Gov. Brown of Oregon Declares Substance Abuse a Public Health Crisis
On Tuesday, March 27, the state of Oregon took some groundbreaking steps to acknowledge the crisis the state is facing. The Governor signed two bills designed to increase access to substance abuse treatment, while also publicly acknowledging the problem. Substance abuse treatment providers hailed these steps as both necessary and welcome.
This article looks at the Governor’s declaration and the two bills she just signed.
Substance Abuse Treatment and Governor Declaration
At the end of March, Oregon Governor Kate Brown signed an order declaring a state public health crisis. Her declaration said substance abuse was a big problem in Oregon.
According to Oregon Public Broadcasting, the Governor had three primary goals in signing the declaration:
- First, the Governor sought to raise awareness about the issue and substance abuse treatment in the state by casting a spotlight on the problem.
- Second, the document served to help open doors to resources that will focus on addiction as a public health crisis and not a criminal issue.
- Third, the declaration served as the direct opposite of the federal approach to criminalize substance abuse. These laws seek to provide care and caring for the vulnerable populations affected by drug abuse. This includes the addicted person, their immediate families, and their children who are so often just collateral damage.
The Governor’s declaration came with a compassionate statement:
We all know that addiction is blind to circumstance. But its highest costs are borne by our children, whose parents are unable to care for them by struggling with addiction. It is the number one driver of placements in our foster care system.
New Oregon Laws and Substance Abuse Treatment
Governor Kate Brown also signed two bills in Portland that day that set timelines for the Oregon Alcohol and Drug Policy state committee to study addiction and substance abuse treatment. The first law, HB 4134, said the committee should release their recommendations by no later than 2020.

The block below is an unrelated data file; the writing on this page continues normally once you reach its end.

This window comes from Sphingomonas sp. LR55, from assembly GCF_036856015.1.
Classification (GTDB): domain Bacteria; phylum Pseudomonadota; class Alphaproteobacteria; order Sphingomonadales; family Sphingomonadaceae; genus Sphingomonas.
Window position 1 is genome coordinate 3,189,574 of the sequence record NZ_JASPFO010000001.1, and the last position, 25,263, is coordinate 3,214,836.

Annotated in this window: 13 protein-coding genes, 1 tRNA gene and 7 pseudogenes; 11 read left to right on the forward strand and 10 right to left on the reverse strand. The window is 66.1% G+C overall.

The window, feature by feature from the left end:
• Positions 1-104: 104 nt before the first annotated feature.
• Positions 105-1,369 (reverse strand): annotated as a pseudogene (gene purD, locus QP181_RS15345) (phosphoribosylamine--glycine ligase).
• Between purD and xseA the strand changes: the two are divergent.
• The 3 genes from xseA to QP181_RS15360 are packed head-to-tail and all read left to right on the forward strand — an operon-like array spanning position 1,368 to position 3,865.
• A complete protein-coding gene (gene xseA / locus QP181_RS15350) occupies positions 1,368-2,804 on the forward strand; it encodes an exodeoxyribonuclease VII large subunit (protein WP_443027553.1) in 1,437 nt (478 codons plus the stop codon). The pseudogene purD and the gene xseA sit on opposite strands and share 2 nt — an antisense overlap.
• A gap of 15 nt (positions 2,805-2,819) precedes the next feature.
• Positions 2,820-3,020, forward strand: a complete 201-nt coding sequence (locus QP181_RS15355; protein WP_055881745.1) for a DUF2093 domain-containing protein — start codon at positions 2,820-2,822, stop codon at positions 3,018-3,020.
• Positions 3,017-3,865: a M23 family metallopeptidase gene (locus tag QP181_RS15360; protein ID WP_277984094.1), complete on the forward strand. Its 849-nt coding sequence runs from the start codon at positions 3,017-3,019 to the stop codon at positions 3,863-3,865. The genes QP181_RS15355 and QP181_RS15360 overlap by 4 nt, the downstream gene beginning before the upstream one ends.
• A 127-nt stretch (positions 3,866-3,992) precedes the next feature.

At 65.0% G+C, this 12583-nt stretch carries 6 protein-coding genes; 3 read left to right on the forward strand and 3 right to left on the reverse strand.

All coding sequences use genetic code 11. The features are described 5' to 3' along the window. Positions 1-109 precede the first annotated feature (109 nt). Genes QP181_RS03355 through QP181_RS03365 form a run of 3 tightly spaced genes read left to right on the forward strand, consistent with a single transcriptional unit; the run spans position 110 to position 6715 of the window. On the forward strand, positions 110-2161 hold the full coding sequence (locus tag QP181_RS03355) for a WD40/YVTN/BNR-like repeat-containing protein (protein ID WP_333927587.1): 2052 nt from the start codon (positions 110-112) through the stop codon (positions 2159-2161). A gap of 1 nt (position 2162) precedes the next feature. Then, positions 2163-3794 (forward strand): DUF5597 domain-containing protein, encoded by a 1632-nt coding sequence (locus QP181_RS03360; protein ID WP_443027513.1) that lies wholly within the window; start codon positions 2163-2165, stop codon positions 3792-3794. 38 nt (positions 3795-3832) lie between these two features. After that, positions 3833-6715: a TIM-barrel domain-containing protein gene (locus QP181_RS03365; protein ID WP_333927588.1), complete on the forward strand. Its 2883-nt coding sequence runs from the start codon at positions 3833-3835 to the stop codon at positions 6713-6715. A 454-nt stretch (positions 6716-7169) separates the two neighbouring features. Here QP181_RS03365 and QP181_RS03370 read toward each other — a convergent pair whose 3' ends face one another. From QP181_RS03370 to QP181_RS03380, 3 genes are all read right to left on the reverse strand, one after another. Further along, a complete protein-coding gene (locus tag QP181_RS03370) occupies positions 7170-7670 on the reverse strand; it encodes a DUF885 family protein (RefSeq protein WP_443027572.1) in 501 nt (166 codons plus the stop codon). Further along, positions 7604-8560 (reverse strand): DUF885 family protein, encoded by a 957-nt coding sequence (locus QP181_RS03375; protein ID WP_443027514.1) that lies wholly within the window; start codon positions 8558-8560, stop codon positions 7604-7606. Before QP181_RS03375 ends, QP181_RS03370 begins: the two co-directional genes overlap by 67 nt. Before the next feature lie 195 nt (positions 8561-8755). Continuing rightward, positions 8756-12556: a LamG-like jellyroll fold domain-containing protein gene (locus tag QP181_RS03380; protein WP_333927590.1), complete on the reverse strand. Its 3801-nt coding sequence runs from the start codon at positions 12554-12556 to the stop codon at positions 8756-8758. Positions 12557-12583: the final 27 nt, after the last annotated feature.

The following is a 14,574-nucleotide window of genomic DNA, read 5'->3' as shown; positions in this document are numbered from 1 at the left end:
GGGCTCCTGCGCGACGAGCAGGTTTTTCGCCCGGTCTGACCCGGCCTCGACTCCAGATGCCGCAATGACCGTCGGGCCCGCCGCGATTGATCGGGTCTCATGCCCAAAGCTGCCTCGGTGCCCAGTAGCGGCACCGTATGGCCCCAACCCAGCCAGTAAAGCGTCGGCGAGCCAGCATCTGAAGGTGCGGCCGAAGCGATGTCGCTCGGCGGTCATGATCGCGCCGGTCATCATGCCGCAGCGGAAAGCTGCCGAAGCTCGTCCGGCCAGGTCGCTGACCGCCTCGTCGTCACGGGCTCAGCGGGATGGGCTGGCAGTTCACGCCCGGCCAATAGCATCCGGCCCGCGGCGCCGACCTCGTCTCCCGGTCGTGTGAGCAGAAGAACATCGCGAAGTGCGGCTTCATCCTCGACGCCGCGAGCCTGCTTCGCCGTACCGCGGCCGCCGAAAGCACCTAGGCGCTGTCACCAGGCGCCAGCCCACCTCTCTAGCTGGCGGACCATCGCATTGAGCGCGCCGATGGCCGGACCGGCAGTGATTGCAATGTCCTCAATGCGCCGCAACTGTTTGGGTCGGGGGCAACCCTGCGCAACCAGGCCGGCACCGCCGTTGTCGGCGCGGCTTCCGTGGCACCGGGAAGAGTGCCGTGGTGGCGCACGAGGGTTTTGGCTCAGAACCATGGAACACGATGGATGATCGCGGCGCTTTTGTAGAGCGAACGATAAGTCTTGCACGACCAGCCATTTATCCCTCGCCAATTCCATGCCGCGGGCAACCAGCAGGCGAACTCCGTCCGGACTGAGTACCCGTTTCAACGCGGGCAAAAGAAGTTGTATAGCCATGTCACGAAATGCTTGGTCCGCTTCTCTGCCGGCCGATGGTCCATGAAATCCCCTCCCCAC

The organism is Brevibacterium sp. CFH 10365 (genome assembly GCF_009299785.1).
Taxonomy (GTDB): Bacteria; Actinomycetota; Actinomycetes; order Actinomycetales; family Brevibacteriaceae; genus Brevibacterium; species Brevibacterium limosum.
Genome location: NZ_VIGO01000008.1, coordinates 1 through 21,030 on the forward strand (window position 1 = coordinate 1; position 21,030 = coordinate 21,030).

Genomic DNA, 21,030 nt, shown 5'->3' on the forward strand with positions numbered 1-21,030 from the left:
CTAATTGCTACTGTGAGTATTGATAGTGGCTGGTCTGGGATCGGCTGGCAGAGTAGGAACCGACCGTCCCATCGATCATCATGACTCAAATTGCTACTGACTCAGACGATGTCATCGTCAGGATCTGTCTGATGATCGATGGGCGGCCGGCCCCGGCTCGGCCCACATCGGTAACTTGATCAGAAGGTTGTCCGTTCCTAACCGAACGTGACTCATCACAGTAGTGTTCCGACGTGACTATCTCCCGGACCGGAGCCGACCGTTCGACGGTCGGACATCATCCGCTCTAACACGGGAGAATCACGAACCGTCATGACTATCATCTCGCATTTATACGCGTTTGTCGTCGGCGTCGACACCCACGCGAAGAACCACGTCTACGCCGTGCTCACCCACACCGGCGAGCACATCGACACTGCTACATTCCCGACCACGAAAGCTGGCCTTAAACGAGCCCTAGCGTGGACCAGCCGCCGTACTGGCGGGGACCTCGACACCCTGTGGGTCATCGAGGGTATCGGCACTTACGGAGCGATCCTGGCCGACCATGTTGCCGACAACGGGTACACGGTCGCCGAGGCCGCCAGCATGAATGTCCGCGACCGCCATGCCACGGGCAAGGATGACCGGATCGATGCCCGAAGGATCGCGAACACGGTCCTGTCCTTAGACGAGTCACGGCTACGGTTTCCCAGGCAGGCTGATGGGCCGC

The commission has publicly struggled to complete their work, so these initiatives were seen as positive steps toward moving the Oregon bureaucracy toward a process of assessment and recommendations to increase substance abuse treatment.
Governor Brown also changed the leadership of that committee, which, according to the Albany Democrat-Herald, struggled with some of the same issues felt by the substance abuse treatment community, including underfunding and a lack of staff.
The second bill, HB 4137, required drug prescription providers to register with the state’s Prescription Drug Monitoring program.
State Declaration Sets New Tone for Substance Abuse Treatment in Oregon
Pundits suggested that, while the declaration calling addiction a crisis in Oregon would not necessarily release funds that have a specific effect, the Governor’s effort to use the bully pulpit of her public office to raise awareness was generally lauded.
The goal, reported the Albany Democrat-Herald, was to “galvanize state agencies and set a new tone.” Substance abuse treatment providers lauded all of these actions as important steps to help the public understand the depth and breadth of the problem while helping to foster solutions that would improve the lives of everyone in the state – not just those struggling with addiction.